Mixing Benzos and Alcohol
Those who mix prescription benzodiazepines and alcohol often do so in hopes of increasing the effects of both chemical substances which can have dangerous results.
Mixing benzos and alcohol is a dangerous practice that ends in death every day for many Americans. Whether a person mixes these powerful drugs with alcohol in an attempt to boost their intoxicating effects or accidentally combines them, the interaction between these two central nervous system depressants is always toxic and can easily lead to death by overdose.
What Are Benzos?
Benzodiazepines, also called benzos, are sedatives that are used to treat moderate to severe anxiety-related disorders. They are effective for the short-term treatment of anxiety disorders but using them for more than 4 weeks consecutively carries a high risk of abuse and addiction.
Benzos work by increasing the effects of a chemical found in the brain called gamma-aminobutyric acid (GABA). GABA slows the activity and reactiveness of nerves in the brain, promoting a sense of relaxation and calmness. This effect makes benzodiazepines useful in relieving the high degree of distress found in both acute and chronic anxiety disorders. They’re also given for sleep problems, seizures, and muscle relaxation. Benzos vary by how fast they take effect and how long those effects last, which makes them suitable for different purposes.
Benzos can also prompt feelings of euphoria, which can be intensified when combined with other drugs, such as alcohol or opioids.
Commonly given benzodiazepines include:
- Xanax (alprazolam
- Valium (diazepam)
- Ativan (lorazepam)
- Klonopin (clonazepam)
- Restoril (temazepam)
Combining Benzos and Alcohol
Benzodiazepines and alcohol are frequently abused in the US. Over 17 million American adults abuse benzodiazepines, while according to the 2018 National Survey on Drug Use and Health, 14.4 million American adults struggle with an alcohol use disorder. Many of these millions abuse both benzos and alcohol simultaneously.
Alcohol and benzos affect the same nerve cells and systems in the brain, and they do so in a similar fashion. Both benzos and alcohol slow down nerves within the brain. Unfortunately, many of these nerves are also part of the vital processes that keep us alive and regulate our breathing, heart rate, and body temperature. Other areas of the brain that are slowed by both alcohol and benzos include those nerve bodies responsible for our ability to learn, form memories, think, and feel.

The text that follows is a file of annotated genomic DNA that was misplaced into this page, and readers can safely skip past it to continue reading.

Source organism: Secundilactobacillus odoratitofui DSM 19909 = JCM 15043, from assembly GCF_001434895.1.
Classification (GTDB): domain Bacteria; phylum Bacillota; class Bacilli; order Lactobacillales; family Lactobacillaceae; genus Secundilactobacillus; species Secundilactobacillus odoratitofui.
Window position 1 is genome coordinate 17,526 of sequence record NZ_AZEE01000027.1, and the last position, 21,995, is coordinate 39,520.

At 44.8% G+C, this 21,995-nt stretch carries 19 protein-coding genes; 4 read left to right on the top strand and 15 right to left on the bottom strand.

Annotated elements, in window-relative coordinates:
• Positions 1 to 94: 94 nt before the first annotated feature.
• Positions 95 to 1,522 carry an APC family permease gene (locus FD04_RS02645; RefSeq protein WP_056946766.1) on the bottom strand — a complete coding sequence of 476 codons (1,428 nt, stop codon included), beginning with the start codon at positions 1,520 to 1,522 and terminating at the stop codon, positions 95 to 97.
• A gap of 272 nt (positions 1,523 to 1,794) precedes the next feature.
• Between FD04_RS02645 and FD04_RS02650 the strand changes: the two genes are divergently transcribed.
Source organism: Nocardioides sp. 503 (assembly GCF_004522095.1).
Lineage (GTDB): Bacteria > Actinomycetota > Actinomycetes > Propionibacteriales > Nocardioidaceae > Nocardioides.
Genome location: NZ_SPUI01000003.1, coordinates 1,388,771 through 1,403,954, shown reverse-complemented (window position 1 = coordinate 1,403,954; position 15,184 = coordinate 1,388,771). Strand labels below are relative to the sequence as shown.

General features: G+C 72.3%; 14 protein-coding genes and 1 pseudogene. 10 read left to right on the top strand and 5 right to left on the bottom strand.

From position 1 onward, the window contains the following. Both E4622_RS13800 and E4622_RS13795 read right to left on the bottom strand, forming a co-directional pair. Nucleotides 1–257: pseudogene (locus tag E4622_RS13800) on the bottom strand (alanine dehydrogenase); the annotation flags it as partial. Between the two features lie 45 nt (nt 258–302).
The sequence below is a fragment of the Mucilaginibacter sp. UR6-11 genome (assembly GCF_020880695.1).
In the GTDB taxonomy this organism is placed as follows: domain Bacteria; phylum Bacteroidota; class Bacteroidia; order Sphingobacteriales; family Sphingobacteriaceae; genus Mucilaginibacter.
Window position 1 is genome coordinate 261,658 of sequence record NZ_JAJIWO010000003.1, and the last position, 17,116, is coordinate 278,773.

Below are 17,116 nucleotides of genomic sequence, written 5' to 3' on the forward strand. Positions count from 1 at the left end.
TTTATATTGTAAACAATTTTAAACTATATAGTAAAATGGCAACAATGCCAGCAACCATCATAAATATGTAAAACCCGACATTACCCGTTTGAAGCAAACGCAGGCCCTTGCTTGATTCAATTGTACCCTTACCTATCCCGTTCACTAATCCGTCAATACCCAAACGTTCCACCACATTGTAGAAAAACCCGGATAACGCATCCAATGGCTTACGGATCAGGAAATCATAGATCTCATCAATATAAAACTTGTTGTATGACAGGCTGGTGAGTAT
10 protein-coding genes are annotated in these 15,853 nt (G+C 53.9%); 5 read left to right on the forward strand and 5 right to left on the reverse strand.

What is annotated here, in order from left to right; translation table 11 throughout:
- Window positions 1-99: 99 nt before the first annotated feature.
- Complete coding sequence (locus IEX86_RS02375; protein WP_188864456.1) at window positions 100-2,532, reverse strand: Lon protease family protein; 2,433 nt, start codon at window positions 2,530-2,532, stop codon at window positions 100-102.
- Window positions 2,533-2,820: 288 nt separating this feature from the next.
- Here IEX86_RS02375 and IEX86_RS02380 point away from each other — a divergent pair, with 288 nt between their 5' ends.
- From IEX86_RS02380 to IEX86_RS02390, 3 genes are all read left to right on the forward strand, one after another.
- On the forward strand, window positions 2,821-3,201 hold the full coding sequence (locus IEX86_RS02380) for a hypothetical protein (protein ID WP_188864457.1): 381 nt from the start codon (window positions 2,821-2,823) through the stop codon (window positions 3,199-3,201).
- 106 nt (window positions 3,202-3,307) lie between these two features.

As well, benzodiazepines and alcohol are digested, metabolized, and excreted by the same systems in the body, meaning that when taken together benzos and alcohol slow down the rate at which they’re processed out of the body, leading to a toxic buildup of both substances in the bloodstream, magnifying the most harmful effects of benzos and alcohol.
Some of the typical results of mixing benzos and alcohol together include:
- Memory problems
- Impaired coordination, total loss of coordination
- Mood swings
- Loss of bowel and/or bladder control
- Organ failure
The greatest risk of mixing benzos and alcohol is a greatly slowed breathing reflex, which causes less and less oxygen to get to a person’s brain, leading to brain damage or death from a lack of oxygen (hypoxia).
Absolute Awakenings and Polysubstance Abuse
When people abuse two or more substances together, it’s referred to as polysubstance abuse. Absolute Awakenings is dedicated to treating those who have struggled with alcohol abuse and the abuse of prescription sedatives such as benzodiazepines. If you or someone you love is struggling with an addiction to substances, alcoholism, or both, our specialists are available around the clock to assist you.
Absolute Awakenings follows an evidence-based approach to treating alcohol and substance abuse disorders. We are committed to providing long-term recovery for those struggling with addiction. Recovery is not a one size fits all approach, so every person that walks through our doors is provided with unique and individualized care. Call us today. Our recovery specialists are waiting to assist you or a loved one in your fight against addiction.
2018 National Survey of Drug Use and Health (NSDUH) releases. SAMHSA.gov. (n.d.). Retrieved July 7, 2022, from https://www.samhsa.gov/data/release/2018-national-survey-drug-use-and-health-nsduh-releases
GABA Neurotransmitter. Cold Spring Harbor Laboratory DNA Learning Center. (n.d.). Retrieved July 7, 2022, from https://dnalc.cshl.edu/view/485-GABA-Neurotransmitter.html
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Longo, L., & Johnson, B. (2000, April 1). Addiction: Benzodiazepines-side effects, abuse risk and alternatives. American Family Physician. Retrieved July 7, 2022, from https://www.aafp.org/pubs/afp/issues/2000/0401/p2121.html
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U.S. Department of Health and Human Services. (n.d.). Understanding alcohol use disorder. National Institute on Alcohol Abuse and Alcoholism. Retrieved July 7, 2022, from https://www.niaaa.nih.gov/publications/brochures-and-fact-sheets/understanding-alcohol-use-disorder